United States District Court, S.D. Illinois
MEMORANDUM AND ORDER
Phil Gilbert United States District Judge.
who is currently detained at Madison County Jail
(“Jail”) in Edwardsville, Illinois, brings this
pro se civil rights action against two Jail
officials pursuant to the Federal Tort Claims Act
(“FTCA”), 28 U.S.C. §§ 1346, 2671-2680
(Doc. 1). In his complaint, Plaintiff claims that Sergeant
Collman and Sheriff Lakin negligently failed to protect him
from an attack by three detainees at the Jail on November
(Doc. 1, p. 5). He seeks monetary relief against both
defendants (id. at 6).
Review Under 28 U.S.C. § 1915A
case is now before the Court for a preliminary review of the
complaint pursuant to 28 U.S.C. § 1915A. Under §
1915A, the Court is required to promptly screen prisoner
complaints to filter out nonmeritorious claims. 28 U.S.C.
§ 1915A(a). The Court is required to dismiss any portion
of the complaint that is legally frivolous, malicious, fails
to state a claim upon which relief may be granted, or asks
for money damages from a defendant who by law is immune from
such relief. 28 U.S.C. § 1915A(b).
action or claim is frivolous if “it lacks an arguable
basis either in law or in fact.” Neitzke v.
Williams, 490 U.S. 319, 325 (1989). An action fails to
state a claim upon which relief can be granted if it does not
plead “enough facts to state a claim to relief that is
plausible on its face.” Bell Atlantic Corp. v.
Twombly, 550 U.S. 544, 570 (2007). The claim of
entitlement to relief must cross “the line between
possibility and plausibility.” Id. at 557.
Conversely, a complaint is plausible on its face “when
the plaintiff pleads factual content that allows the court to
draw the reasonable inference that the defendant is liable
for the misconduct alleged.” Ashcroft v.
Iqbal, 556 U.S. 662, 678 (2009). Although the Court is
obligated to accept factual allegations as true, see
Smith v. Peters, 631 F.3d 418, 419 (7th Cir. 2011), some
factual allegations may be so sketchy or implausible that
they fail to provide sufficient notice of a plaintiff's
claim. Brooks v. Ross, 578 F.3d 574, 581 (7th Cir.
2009). Additionally, Courts “should not accept as
adequate abstract recitations of the elements of a cause of
action or conclusory legal statements.” Id. At
the same time, however, the factual allegations of a pro
se complaint are to be liberally construed. See
Rodriguez v. Plymouth Ambulance Serv., 577 F.3d 816, 821
(7th Cir. 2009). The complaint is subject to dismissal under
to the complaint, Plaintiff was attacked, beaten, and
severely injured by three detainees at Madison County Jail
(“Jail”) on November 26th (Doc. 1, p. 5). The
assault occurred soon after Sergeant Collman moved Plaintiff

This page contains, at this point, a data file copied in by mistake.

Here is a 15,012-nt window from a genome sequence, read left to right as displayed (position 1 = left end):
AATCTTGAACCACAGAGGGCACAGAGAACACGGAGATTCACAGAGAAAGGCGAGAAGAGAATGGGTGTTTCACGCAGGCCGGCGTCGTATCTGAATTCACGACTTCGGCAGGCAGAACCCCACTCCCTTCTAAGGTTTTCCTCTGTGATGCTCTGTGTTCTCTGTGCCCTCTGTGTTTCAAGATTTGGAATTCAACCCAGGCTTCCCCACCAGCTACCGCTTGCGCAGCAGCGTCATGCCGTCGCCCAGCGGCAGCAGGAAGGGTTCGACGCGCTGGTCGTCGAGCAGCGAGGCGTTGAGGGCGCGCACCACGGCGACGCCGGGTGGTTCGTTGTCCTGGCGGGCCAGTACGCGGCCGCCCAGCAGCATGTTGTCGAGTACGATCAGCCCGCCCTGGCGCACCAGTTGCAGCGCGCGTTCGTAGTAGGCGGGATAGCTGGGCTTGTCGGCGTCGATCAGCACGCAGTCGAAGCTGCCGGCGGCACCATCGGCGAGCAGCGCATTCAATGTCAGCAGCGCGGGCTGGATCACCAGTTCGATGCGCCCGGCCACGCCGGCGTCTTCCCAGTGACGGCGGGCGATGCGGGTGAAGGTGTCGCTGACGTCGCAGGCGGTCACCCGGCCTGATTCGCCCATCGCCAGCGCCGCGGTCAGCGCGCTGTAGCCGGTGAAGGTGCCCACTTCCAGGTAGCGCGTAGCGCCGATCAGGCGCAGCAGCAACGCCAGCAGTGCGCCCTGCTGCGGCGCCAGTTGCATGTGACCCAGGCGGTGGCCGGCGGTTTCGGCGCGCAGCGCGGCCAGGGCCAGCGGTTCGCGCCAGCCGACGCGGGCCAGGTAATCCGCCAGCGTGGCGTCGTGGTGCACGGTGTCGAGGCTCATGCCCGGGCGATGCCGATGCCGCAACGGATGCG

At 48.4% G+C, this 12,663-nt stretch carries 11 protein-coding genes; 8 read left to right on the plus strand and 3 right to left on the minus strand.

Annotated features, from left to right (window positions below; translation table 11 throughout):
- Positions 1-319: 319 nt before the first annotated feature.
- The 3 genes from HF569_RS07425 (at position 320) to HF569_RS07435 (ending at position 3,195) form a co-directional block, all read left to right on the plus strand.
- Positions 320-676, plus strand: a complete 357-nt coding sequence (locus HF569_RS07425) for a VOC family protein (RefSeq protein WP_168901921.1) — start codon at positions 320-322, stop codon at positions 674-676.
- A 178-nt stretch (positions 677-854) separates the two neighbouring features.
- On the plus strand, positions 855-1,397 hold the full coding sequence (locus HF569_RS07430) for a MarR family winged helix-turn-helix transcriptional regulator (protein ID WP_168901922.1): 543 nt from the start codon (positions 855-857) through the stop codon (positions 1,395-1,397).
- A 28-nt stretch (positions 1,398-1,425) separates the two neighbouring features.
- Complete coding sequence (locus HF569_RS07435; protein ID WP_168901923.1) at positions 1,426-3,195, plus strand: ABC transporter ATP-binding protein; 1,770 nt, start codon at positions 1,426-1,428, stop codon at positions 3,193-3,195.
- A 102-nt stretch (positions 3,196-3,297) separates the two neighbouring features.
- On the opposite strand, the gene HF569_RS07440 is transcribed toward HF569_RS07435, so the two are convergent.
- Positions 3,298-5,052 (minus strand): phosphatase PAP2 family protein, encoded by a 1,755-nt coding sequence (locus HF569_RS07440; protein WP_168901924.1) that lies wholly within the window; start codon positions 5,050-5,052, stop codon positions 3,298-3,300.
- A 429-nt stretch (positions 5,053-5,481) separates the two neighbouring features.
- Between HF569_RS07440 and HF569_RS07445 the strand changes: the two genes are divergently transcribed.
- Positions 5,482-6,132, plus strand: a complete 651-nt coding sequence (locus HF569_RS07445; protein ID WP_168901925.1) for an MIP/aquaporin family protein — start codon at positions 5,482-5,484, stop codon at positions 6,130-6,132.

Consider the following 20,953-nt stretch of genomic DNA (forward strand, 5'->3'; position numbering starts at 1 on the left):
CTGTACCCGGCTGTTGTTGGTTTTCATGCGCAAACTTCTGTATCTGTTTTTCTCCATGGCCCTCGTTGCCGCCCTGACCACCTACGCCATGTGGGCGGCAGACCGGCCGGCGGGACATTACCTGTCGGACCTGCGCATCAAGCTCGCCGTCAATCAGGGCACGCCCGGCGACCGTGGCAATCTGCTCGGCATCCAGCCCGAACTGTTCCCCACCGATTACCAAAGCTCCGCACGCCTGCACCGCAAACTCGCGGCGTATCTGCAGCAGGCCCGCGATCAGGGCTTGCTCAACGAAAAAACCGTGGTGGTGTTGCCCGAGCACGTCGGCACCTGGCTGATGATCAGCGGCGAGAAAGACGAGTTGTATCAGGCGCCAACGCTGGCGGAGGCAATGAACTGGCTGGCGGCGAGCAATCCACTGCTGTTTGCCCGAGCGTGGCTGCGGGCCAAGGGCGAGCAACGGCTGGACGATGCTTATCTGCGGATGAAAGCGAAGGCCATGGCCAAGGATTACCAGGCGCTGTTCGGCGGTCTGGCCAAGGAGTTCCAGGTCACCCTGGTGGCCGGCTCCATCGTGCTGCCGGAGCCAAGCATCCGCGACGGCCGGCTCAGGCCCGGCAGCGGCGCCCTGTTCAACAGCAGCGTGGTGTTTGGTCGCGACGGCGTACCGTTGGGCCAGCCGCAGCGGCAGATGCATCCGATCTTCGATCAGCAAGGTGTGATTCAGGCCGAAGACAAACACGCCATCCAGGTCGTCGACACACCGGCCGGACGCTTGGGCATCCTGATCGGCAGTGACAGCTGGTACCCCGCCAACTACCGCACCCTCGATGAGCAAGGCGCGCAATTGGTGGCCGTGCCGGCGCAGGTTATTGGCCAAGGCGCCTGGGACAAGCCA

into the same cellblock with a detainee who was involved in
his criminal case (id.). The cellblock had no panic
button, and no one responded to his cries for help, until an
officer made his regular 30-minute rounds and observed the
three detainees beating Plaintiff.
result of the attack, Plaintiff sustained severe injuries,
including a collapsed lung, three broken ribs, a broken nose,
and facial swelling. Immediately after the assault, he was
taken to Barnes-Jewish Hospital in St. Louis, Missouri. He
remained hospitalized there for four days.
returning to the Jail on November 30th, Plaintiff was placed
in segregation because the Jail has no infirmary. At the
time, he was still suffering from serious injuries, and he
required additional medical treatment. He claims that the
treatment he received was inadequate but offers no details in
now sues Sergeant Collman and Sheriff Lakin for negligence
under the FTCA. He claims that Sergeant Collman failed to
protect him from an obvious risk of harm when he moved
Plaintiff into the same cellblock with a detainee who was
involved in his criminal case. He further alleges that
Sheriff Lakin failed to install panic buttons in the
cellblock, which would have enabled Plaintiff to quickly
summon help. Plaintiff generally alleges that he received
inadequate medical care after returning to the Jail on
November 30th. In connection with these claims, Plaintiff
seeks monetary damages (id. at 6).
asserts negligence claims against Sergeant Collman and
Sheriff Lakin pursuant to the Federal Tort Claims Act
(“FTCA”), 28 U.S.C. §§ 1346, 2671-2680
(Doc. 1). The FTCA provides jurisdiction for suits against
the United States for torts committed by federal officials.
Plaintiff has not brought this lawsuit against the United
States. He has also not named federal officials as
defendants. Therefore, the FTCA claims must be dismissed with
for constitutional deprivations by state actors are typically
brought in a civil rights action pursuant to 42 U.S.C. §
1983. Section 1983 creates a cause of action based on
personal liability and predicated upon fault; thus, “to
be liable under [Section] 1983, an individual defendant must
have caused or participated in a constitutional
deprivation.” Pepper v. Village of Oak Park,
430 F.3d 809, 810 (7th Cir. 2005) (citations omitted). Even
when construing the allegations in the complaint liberally,
Plaintiff does not allege that Sergeant Collman or Sheriff
Lakin violated his constitutional rights. See Haines v.
Kerner, 404 U.S. 519, 520-21 (1972); Fed.R.Civ.P.
8(a)(2). Instead, he brings claims against them for
negligence. Under § 1983, a defendant can never be held
liable for negligence, or even gross negligence. Gomez v.
Randle, 680 F.3d 859, 864 (7th Cir. 2012). Claims of
negligence arise under state law, not federal law. The
negligence claims against both defendants shall therefore be
dismissed without prejudice.
the circumstances, the complaint fails to state a claim for
relief against either defendant and shall be dismissed.
However, the dismissal shall be without prejudice, and
Plaintiff will have an opportunity to file an amended
complaint. His amended complaint should focus on